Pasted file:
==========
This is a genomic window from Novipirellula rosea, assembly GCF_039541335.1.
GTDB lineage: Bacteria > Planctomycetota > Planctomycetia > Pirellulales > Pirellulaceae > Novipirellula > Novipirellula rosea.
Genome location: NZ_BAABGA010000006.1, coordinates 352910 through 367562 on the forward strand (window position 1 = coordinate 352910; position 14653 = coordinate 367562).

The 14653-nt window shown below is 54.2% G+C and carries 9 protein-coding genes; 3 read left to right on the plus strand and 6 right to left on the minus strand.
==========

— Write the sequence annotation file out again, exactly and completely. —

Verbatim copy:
This is a genomic window from Novipirellula rosea, assembly GCF_039541335.1.
GTDB lineage: Bacteria > Planctomycetota > Planctomycetia > Pirellulales > Pirellulaceae > Novipirellula > Novipirellula rosea.
Genome location: NZ_BAABGA010000006.1, coordinates 352910 through 367562 on the forward strand (window position 1 = coordinate 352910; position 14653 = coordinate 367562).

The 14653-nt window shown below is 54.2% G+C and carries 9 protein-coding genes; 3 read left to right on the plus strand and 6 right to left on the minus strand.